Shaping Our City explores how rivers, rails and roads have shaped and defined our region over the centuries.

Transportation has spurred and been spurred by innovation, which Shaping Our City showcases through a selection of vehicles, maps, objects and interactive elements. As much as transportation has provided access, it has also impaired access. One of the questions the gallery examines is how Cincinnati’s urban design has both connected and divided the city and its people.

Shaping Our City begins with a birch-bark canoe of the style used by Indigenous Peoples navigating the Ohio, Little Miami and Licking rivers from 1700-1810. Additional artifacts highlight the importance of rivers as early trade and transportation routes, leading to both Native American and white settlement of the region. Train and steam boat models and steam whistles bring the era of early steam travel to life. The period from 1860 to 1920 saw residents expand out of the river basin, climbing the surrounding hills with inclines and streetcars. CMC’s orange streetcar punctuates this hub, with video and audio that recreates three different Cincinnati streetcar trips in the 1910s, 30s and 40s.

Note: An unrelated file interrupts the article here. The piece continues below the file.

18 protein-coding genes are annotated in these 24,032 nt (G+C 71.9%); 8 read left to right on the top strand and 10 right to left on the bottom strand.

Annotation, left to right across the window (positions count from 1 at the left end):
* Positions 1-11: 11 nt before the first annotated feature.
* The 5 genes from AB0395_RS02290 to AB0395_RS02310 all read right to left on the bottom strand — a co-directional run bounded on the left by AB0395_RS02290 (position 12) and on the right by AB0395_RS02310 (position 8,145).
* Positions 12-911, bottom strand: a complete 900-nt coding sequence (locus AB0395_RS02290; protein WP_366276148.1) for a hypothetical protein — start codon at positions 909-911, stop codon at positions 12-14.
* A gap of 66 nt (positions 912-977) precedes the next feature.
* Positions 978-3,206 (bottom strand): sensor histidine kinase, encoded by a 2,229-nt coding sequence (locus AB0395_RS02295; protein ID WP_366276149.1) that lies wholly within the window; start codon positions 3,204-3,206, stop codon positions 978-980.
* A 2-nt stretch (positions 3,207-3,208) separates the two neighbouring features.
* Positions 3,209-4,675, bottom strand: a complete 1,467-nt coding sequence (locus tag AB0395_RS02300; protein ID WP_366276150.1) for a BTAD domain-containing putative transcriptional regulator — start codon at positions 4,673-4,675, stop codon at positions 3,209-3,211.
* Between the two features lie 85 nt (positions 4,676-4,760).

Shaping Our City also charts the city’s efforts to centralize transit in the first half of the 20th century, including the building of Union Terminal. A vintage Crosley Super Station Wagon and photos from CMC’s Kenyon Barr collection tell the story of how car culture has changed the landscape of our city and its neighborhoods, most notably through the construction of highway I-75.

As transportation continues to change, this exhibition challenges guests to anticipate how autonomous vehicles, scooters, bike shares, ride shares and other choices we’re making today will continue to shape our city.